Peter Ogan -- It’s a name that should be remembered by those of us who have lived in North Manchester.  Peter Ogan was one of the first pioneers to this area of Indiana and Chester Township.  It was Peter Ogan who founded Manchester in 1836-7.

 In the years since the Center for History museum began, we have had the privilege of conducting annual elementary classes through our building and we’ve arranged for them to participate in special projects that are age appropriate and that meet the state standards for Indiana history.  Teachers asked us to co-ordinate our tours to help them meet state guidelines  in learning more about the history of their community, county, and state.  One of their requests was to know more about the original pioneers of this area.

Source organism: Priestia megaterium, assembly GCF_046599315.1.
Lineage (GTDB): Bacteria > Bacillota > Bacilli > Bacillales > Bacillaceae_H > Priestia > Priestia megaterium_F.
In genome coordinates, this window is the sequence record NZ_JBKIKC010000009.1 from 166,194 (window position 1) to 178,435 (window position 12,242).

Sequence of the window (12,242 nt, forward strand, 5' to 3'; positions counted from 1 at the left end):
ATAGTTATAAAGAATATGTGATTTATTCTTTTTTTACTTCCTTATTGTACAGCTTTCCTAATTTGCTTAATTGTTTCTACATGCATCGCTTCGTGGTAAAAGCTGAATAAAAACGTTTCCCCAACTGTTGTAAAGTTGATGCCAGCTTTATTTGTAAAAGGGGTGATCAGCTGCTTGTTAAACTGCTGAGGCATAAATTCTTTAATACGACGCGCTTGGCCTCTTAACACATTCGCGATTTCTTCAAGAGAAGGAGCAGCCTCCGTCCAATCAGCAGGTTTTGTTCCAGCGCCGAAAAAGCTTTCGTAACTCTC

It was with that in mind that the Pioneer Families Exhibit was prepared.  This display contains an overview of the early pioneers and land investors, and how this area came to be developed after the Indian treaties.  Maps of the “original plat” of the town show the lots purchased by Peter Ogan, Jacob Neff, Joseph Harter and Allen Halderman in N. Manchester;  John Comstock, George Abbott, and Bryant Fannin in Liberty Mills; Jacob Neff in Laketon; and Israel Harter, John & Henry Aughinbaugh, and  Asa Brown  in Servia.

 We find that this is often the first time that our grade school children are learning about our Indian and Pioneer history.  They’ve never heard the word “Kenapocomoco,”  and don’t know that it is an Indian word for our Eel River.   Educators and keepers of past history; that’s what we’re all about.